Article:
Each section is composed of two equal-length modules of test questions. Each Reading and Writing module lasts 32 minutes, while each Math module lasts 35 minutes. Each module is separately timed, and students can move backward and forward among questions in a given module before time runs out. When time runs out on the first module of each section, the test delivery platform moves students to the second module. When students complete the Reading and Writing section, they are moved to the Math section after a 10-minute break between the sections. A small number of indistinguishable, unscored items are included in each section to aid with the test development process.

Total testing time for the digital SAT Suite is 2 hours and 14 minutes for each assessment (SAT, PSAT/NMSQT, PSAT 10, and PSAT 8/9).

What is Staying the Same?

The digital SAT Suite will continue to measure the skills and knowledge that students are learning in school and that matter most for college and career readiness. The suite will continue to be scored on the same score scale as the paper and pencil tests they are replacing (for example, the SAT will continue to be scored on the familiar 400–1600 scale), and the SAT and PSAT-related assessments will continue to be linked through a vertical score scale that allows students and educators to meaningfully track growth across the suite.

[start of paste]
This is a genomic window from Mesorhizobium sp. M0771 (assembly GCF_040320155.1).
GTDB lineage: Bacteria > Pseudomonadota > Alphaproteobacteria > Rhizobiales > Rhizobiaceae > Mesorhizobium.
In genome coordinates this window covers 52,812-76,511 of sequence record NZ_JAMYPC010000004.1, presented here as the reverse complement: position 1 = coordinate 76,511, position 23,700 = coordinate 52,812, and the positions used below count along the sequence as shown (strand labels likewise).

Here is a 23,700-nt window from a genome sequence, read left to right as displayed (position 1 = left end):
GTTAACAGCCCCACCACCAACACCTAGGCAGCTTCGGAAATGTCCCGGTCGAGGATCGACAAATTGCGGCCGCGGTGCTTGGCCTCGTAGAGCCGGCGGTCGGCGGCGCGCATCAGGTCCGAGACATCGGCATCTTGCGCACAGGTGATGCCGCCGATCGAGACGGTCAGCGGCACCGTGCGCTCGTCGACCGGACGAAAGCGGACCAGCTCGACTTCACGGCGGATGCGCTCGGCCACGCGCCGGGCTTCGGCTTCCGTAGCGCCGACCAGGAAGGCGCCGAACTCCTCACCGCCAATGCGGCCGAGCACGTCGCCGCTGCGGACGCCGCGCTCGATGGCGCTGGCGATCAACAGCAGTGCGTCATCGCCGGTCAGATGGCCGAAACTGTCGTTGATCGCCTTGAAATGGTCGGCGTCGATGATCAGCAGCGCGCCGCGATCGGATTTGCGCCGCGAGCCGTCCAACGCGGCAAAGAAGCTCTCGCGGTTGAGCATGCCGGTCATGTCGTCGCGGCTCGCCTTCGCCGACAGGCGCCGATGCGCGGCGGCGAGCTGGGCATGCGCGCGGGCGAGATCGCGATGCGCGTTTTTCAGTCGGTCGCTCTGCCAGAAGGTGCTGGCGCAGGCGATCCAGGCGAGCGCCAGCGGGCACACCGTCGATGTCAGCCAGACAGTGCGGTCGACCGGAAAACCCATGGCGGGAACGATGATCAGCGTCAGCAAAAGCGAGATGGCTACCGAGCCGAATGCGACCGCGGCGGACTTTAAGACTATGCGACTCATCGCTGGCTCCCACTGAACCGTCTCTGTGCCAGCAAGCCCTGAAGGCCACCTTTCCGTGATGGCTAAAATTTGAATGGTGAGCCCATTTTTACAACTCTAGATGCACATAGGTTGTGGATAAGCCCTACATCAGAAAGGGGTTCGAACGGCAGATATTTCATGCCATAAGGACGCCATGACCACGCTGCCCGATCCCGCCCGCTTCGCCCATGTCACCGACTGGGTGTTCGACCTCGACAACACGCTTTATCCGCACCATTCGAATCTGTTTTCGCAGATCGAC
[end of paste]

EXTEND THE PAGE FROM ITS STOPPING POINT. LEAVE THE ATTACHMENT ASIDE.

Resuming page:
The two sections of the digital SAT Suite: (1) Reading and Writing and (2) Math—also measure largely similar knowledge and skills as their paper and pencil predecessors, including:

· Use of reading/writing passages across a range of academic disciplines and text complexities.

· Required demonstrations of command of evidence, both textual and quantitative. § Emphasis on high-utility words and phrases in context.

· Focus on revising and editing writing to improve the effectiveness of expression, achieve specified rhetorical goals, and demonstrate command of core conventions of Standard English sentence structure, usage, and punctuation.

· Continued focus on the math that matters most for college and career readiness and success.

· Math problems in (and out of) context.

· Use of both multiple-choice and student-produced response question formats in the Math section.

College Board remains strongly committed to the validity and fairness of our assessments— ensuring that our tests measure what they’re intended to measure and that the tests afford an equal opportunity to all test takers to show their best work. As with the paper-based suite, test fairness considerations are at the foundation of the design, development, and administration of the digital SAT Suite.

The digital SAT Suite will retain strong alignment to state academic standards. And while the digital SAT Suite will simplify the test-taking process and be an easier experience for students and educators, it will maintain the rigor of the current paper and pencil tests.

Reeder Consulting: College and Career Paths is a specialist in the career development field and the #1 career counseling company in San Antonio, TX working with clients in all 50 states. We help individuals engage in career and aptitude testing to process information through meaningful conversations and give clarity to the stress of career decisions to Proceed with Confidence.